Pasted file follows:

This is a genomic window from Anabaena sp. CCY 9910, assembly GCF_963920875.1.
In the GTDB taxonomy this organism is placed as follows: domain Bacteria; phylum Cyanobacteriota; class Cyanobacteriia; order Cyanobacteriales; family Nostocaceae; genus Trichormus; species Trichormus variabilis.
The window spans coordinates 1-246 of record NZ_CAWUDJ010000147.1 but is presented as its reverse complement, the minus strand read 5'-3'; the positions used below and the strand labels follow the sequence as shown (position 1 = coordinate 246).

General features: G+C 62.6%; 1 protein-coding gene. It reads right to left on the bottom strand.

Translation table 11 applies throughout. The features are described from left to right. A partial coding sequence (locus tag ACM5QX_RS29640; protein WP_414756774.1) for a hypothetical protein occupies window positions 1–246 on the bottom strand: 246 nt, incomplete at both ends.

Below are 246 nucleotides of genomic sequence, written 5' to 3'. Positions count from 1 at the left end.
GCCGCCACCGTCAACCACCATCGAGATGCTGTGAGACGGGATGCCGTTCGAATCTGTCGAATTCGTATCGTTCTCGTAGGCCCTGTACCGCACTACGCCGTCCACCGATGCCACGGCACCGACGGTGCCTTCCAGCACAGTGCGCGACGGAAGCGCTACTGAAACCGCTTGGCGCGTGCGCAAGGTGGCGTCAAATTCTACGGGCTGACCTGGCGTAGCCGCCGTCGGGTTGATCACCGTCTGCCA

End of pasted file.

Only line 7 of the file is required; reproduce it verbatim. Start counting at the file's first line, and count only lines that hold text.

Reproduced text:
GCCGCCACCGTCAACCACCATCGAGATGCTGTGAGACGGGATGCCGTTCGAATCTGTCGAATTCGTATCGTTCTCGTAGGCCCTGTACCGCACTACGCCGTCCACCGATGCCACGGCACCGACGGTGCCTTCCAGCACAGTGCGCGACGGAAGCGCTACTGAAACCGCTTGGCGCGTGCGCAAGGTGGCGTCAAATTCTACGGGCTGACCTGGCGTAGCCGCCGTCGGGTTGATCACCGTCTGCCA